To give further insight into how companies working in plastic injection molding qualify for the credit, here are just a few business activities that have qualified other businesses in the past:
- Initial conceptual value engineering and manufacturability analysis to identify alternative means and methods to produce a reliable plastic part;
- Working with shop employees to overcome dimensional issues and make design and/or tooling changes; and
- Evaluating improvements for manufacturing methods to improve the quality and manufacturability of the final product design.
Regardless of the size of the project or how intricate it might seem to a plastic injection molding company, these types of common incentives can, and have qualified businesses for the innovation-based incentive. The basis requirement of the R&D Tax Credit is that the business is improving either a process or product.
The bottom line is that if your company is helping to develop or improve products and/or processes through technical know-how, particularly if those improvements are designed to enhance quality or productivity and efficiency, then your business likely qualifies for the incentive.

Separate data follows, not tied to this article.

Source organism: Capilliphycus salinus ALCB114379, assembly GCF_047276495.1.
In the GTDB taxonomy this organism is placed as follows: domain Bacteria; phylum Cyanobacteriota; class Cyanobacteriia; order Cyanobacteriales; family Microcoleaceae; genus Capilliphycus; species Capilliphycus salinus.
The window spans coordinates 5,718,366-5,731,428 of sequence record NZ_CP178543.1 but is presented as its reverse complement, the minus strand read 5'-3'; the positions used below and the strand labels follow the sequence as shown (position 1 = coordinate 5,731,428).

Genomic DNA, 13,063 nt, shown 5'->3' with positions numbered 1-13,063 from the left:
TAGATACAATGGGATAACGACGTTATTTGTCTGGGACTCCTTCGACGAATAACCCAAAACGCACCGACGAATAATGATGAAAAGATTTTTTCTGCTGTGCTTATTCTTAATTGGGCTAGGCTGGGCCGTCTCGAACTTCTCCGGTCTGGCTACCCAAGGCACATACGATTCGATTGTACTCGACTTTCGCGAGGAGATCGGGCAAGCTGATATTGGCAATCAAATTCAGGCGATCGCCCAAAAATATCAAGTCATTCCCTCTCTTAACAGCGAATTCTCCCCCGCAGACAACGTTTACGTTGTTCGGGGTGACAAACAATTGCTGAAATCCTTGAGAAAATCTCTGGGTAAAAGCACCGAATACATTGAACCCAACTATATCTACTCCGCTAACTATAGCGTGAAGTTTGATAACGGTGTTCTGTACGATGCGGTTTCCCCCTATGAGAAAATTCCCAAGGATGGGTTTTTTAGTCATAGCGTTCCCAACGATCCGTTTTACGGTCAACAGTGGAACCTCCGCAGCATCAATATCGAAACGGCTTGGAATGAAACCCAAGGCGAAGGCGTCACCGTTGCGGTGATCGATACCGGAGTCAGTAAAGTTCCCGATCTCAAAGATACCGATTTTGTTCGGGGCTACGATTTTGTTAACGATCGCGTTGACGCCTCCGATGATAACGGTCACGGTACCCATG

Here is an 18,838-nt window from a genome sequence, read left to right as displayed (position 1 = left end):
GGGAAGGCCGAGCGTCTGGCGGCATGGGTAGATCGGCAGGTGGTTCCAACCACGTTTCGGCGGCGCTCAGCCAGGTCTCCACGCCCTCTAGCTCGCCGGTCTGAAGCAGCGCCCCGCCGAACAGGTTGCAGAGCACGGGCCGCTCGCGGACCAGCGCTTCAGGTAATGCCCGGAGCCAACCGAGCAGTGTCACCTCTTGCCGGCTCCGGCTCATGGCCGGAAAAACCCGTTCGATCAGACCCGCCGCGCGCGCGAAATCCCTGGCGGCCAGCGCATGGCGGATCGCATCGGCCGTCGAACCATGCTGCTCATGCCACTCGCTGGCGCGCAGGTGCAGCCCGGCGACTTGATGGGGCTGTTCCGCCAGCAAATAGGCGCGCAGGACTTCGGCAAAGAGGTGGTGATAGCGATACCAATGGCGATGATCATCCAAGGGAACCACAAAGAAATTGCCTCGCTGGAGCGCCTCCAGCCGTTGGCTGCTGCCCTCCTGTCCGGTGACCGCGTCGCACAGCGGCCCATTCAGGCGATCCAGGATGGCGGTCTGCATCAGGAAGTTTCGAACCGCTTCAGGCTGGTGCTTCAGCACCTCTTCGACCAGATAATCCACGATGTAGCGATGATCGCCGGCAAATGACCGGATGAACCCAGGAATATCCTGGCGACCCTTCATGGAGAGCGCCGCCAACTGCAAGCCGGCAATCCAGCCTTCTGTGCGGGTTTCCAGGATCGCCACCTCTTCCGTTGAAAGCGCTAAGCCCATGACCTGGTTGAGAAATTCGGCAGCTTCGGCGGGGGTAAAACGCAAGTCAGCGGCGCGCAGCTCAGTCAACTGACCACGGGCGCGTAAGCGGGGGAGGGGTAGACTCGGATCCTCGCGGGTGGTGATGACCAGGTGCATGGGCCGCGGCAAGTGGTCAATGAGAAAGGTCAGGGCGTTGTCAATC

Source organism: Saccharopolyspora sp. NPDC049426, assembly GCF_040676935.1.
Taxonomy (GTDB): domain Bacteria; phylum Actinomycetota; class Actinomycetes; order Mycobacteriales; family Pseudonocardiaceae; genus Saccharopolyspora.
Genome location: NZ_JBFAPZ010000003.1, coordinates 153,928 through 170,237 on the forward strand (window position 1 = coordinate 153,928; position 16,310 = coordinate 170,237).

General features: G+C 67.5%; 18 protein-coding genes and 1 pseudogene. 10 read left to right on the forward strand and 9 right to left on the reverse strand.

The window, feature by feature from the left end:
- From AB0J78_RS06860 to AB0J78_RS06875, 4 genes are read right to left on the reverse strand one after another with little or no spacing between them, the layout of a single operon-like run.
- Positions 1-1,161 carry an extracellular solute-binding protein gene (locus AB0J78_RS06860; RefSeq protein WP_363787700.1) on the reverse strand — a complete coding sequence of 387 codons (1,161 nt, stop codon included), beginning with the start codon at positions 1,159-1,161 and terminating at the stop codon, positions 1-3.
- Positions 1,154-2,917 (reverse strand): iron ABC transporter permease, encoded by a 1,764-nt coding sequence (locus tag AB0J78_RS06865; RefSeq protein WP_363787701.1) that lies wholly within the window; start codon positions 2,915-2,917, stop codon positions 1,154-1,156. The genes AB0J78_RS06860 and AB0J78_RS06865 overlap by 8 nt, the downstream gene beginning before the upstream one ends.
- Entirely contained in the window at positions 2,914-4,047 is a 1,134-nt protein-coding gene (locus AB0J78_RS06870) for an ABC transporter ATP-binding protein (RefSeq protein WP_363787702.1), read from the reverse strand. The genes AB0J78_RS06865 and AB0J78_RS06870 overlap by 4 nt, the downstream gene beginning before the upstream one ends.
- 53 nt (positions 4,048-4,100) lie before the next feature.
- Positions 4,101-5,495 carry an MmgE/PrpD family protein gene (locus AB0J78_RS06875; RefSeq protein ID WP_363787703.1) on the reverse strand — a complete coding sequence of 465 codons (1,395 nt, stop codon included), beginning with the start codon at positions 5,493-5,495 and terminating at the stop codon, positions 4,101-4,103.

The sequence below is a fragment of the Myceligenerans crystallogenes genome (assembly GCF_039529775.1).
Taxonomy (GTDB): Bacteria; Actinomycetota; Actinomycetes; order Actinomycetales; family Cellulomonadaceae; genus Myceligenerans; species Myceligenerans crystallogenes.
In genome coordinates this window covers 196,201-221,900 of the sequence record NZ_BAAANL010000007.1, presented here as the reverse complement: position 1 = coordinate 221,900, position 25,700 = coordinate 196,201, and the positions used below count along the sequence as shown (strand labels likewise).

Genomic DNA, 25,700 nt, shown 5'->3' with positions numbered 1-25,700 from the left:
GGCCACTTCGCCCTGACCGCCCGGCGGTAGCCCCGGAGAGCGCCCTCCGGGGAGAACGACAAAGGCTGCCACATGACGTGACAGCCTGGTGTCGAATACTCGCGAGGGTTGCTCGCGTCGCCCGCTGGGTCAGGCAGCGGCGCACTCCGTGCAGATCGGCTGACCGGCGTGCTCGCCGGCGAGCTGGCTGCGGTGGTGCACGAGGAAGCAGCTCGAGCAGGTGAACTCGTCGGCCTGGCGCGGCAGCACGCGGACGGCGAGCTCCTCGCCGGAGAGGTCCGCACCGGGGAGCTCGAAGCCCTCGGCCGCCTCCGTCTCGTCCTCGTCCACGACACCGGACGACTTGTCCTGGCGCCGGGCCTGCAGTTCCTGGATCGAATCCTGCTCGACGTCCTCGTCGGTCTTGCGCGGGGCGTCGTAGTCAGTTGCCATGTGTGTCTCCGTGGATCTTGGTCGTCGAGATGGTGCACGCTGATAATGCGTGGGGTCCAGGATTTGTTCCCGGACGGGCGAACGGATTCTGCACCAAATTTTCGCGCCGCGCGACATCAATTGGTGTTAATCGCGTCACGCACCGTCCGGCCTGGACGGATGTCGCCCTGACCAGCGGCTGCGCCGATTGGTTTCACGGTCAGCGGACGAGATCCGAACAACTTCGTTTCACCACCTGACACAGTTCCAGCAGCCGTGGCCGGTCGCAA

Those working in the realm of plastic injection molding have already seen significant results from stepping up to claim this incentive for the work they were already doing on a daily basis.
For example, a plastic injection molding company in California with gross revenue of $490 million in 2017 received more than $870,000 in federal and state tax credits by claiming the R&D credit. Another example came when a tool and die plastic injection company in Michigan with gross revenue of $56 million in 2017 received more than $1.2 million in federal tax credits alone from claiming the R&D credit.
While not every company will see these types of results, most companies, especially in the world of plastic injection molding, will be surprised by not just the amount of business activity that qualifies—but ultimately the amount of credit they bring in.
The unique ways in which the manufacturability of these products are designed and tested, along with the end-result products and processes that plastic injection molding companies use to make those products, make these businesses a perfect fit to take advantage of the incentive.
These credits allow companies to reinvest in their business by hiring new employees, purchasing new equipment, and considering other long-term initiatives. This will of course help the company’s bottom-line, but more importantly will help achieve the credit’s original intent, to further strengthen the U.S. economy.
Those working in the plastic injection molding industry have worked tirelessly to help provide American businesses and citizens with the products they need. It’s time they were rewarded for the work they have done.
Tracy Lustyan is the Managing Director for the Great Lakes Region and is based in alliantgroup’s Chicago office. Her focus is on clients in the Midwest, primarily in Illinois, Missouri, Minnesota and Iowa. Tracy has a vast knowledge of government-sponsored incentive programs that are designed for the benefit of U.S. businesses, including her work with the R&D Tax Credit, IC-DISC, DPD and hiring incentives.